This Sunday is Easter, and I would be remiss if I didn't wish for all of my readers and friends to have a day filled with God's love and a celebration of joy with their family.
Let our lives be a hymn to this season,
Let our love be a prayer in His praise,
Let our homes be a place
Where His goodness and grace
Are glorified all of our days.
Let our hearts feel the joy that is Easter
Let our unfailing faith be expressed,
Let our thankful eyes see
Just how sweet life can be
And how beautifully, beautifully blessed.

Farmer's Market News...What's in Season

About now I am anxious for the local produce stand and farmer's market to open. Unfortunately, that is still a couple of months off. The produce stand opens first (sometime in April) with produce they truck up from California and eastern Washington. I like to go there since it is in the open air and it gives me a little "Saturday market fix." The big whopper of a farmer's market, The Beaverton Saturday Market, isn't open until May.

So, what's in season now? Mostly produce from the southern states (I will include California in that, since they are pretty much considered to be part of the southwest)...that is some citrus for fruit, but mostly root vegetables and cole crops, such as cabbage and broccoli.

Some people are really missing out on a treat if the only root veggies they eat are potatoes and carrots. I have become addicted to a variety of roasted root vegetables.  It is amazing how sweet and flavorful they become, and are so healthy! I roast two large baking pans full of them in one evening and that will last us for at least four nights' meals.

Here is how I prepare them, and then the dishes I use them in...

Vegetables to roast:
red-skinned potatoes, unpeeled
rutabagas, peeled, cut into 1-inch pieces
carrots, unpeeled
parsnips, peeled
onions, peeled
leeks (white and pale green parts only)
turnips, peeled
sweet potatoes or yams, unpeeled
beets (blanch & peel before roasting)
squash, asparagus and fennel (I know, these aren't root veggies, but good)

Cut all of the vegetables into large chunks. Place them in a large bowl(s) and drizzle a little olive oil over them along with a sprinkling of salt and pepper. You can also mix in your favorite herbs, such as rosemary and garlic. Toss them with your hands to coat them all. Place on a baking sheet sprayed with non-stick spray. Roast in a 400 degree oven for about 1 hour until brown and caramalized, stirring and turning the vegetables mid-way. It's not an exact science and is easy to do...when they are brown and smell really good, you know they are ready.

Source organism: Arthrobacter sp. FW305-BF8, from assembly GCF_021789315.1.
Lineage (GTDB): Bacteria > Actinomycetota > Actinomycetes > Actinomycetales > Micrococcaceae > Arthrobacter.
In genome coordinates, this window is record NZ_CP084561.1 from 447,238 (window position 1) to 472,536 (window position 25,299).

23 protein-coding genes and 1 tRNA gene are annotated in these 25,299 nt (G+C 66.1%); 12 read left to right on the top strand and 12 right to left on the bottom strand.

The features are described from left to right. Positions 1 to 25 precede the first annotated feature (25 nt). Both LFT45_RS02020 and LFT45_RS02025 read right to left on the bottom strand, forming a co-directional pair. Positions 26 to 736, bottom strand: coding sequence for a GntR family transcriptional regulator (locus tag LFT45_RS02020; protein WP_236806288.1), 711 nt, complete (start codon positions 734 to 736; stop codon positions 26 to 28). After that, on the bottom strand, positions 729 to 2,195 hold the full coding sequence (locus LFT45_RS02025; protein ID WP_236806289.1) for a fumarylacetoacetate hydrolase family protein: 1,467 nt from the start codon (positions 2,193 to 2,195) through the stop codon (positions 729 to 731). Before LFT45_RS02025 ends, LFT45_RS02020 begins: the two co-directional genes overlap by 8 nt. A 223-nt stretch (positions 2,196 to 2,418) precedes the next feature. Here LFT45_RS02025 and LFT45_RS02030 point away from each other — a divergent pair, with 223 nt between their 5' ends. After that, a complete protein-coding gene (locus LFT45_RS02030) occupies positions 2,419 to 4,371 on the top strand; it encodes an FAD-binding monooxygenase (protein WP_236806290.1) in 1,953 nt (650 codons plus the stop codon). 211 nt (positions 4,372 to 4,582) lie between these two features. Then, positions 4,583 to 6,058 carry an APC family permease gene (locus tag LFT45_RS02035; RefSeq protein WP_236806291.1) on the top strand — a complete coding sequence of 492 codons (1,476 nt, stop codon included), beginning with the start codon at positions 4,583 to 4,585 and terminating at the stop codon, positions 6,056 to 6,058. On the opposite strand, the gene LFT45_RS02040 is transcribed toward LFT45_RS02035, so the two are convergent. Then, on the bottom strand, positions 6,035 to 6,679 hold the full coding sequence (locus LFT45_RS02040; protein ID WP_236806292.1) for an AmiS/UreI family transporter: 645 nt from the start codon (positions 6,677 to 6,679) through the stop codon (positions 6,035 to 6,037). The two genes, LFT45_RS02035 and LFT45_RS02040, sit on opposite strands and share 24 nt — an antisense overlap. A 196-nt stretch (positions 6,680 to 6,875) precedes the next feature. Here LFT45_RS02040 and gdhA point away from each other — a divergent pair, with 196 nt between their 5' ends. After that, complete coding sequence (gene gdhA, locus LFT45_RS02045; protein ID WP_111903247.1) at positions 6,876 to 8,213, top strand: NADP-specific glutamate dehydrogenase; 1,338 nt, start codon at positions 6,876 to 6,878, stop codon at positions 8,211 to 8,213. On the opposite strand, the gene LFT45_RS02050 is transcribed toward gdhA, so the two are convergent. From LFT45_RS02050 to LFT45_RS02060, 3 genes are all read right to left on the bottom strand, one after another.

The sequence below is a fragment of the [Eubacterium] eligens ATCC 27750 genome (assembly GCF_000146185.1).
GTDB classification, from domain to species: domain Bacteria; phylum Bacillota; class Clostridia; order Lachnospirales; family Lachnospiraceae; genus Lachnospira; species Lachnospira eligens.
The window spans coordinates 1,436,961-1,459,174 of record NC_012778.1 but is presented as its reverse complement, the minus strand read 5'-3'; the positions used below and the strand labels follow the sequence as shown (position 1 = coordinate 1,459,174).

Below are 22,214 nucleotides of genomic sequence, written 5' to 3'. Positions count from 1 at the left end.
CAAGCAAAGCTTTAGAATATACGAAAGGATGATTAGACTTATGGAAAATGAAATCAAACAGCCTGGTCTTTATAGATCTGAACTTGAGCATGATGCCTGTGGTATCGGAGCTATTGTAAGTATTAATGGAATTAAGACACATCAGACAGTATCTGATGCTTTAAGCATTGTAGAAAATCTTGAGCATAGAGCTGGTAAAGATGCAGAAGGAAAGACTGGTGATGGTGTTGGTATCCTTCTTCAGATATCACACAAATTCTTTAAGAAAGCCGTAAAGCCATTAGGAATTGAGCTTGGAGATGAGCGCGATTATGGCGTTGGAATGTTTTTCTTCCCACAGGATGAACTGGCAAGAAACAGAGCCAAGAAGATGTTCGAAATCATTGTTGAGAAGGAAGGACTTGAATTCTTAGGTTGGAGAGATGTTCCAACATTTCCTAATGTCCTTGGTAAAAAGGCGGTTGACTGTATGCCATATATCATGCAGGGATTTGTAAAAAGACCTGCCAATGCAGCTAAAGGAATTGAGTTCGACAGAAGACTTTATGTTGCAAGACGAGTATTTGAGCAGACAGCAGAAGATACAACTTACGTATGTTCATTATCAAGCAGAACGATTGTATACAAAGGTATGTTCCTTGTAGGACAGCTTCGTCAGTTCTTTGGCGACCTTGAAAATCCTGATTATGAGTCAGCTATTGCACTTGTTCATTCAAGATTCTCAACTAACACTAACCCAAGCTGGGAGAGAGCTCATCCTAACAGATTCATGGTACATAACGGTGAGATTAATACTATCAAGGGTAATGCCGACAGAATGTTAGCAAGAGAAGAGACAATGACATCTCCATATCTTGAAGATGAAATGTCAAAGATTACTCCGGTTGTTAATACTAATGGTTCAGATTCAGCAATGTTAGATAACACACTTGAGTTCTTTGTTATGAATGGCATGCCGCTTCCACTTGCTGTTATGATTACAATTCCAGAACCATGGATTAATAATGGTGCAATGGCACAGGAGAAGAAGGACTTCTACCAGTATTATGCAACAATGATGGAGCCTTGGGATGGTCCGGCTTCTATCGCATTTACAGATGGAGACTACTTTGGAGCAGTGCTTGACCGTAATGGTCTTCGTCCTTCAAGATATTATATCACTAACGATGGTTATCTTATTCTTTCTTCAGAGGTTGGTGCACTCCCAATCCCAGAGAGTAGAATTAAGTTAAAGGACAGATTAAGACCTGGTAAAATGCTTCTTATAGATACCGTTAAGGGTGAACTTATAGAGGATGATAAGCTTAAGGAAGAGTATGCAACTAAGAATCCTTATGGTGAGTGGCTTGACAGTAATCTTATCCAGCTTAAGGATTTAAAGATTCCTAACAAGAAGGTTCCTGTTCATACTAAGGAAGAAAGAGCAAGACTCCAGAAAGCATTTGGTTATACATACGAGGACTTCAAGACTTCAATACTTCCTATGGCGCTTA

Let them cool and then refrigerate in covered bowls or freezer bags.

  • Plain as a side dish right out of the oven is my favorite. But, they are also good reheated and served with any main dish such as pork or fish.
  • Heat some in the microwave and then mash them with a bit of butter and milk. Serve as you would mashed potatoes with meat loaf, chicken, etc.
  • Make a quick au-gratin by slicing, layering them with bread crumbs, cheese and a small amount of cream or milk. Top with bread crumbs mixed with a little melted butter. Bake in a 350 degree oven for 30 minutes.
  • Add roasted vegetables to hot chicken or vegetable stock for a very quick soup. I use an emersion blender for a creamy soup. Add a dollop of sour cream and some chives on top.
  • Toss cold, sliced roasted vegetables with a vinegar and oil salad dressing (Italian dressing) and place on a bed of lettuce for a winter salad. Add chunky croutons or a bit of gorgonzola cheese on top.

roasted vegetable soup....roasted vegetables mixed with penne & cheese

Don't let those parsnips or beets intimidate you! We had a friend in his 50's that had never had fresh cooked beets. He said he didn't like beets (he was used to those in a can!)  Now he loves them and we make sure to plant a few extra to give to him. If you have time, pickle some little beets to use in green salads instead of those rubber tomatoes they have in the grocery store in winter.
Eat your vegetables!

In the Garden...Buy Your Seeds NOW!

I have planted Heavenly Blue morning glories on my front porch trellises for the past few years. That is, until last year when I couldn't find any seed packets from the multitude of farm stores around here. This year I knew to buy early, so when the first seed packets hit the racks in January, I got a jump on other gardeners. ugh...There were other morning glories, but the slot for Heavenly Blue was empty.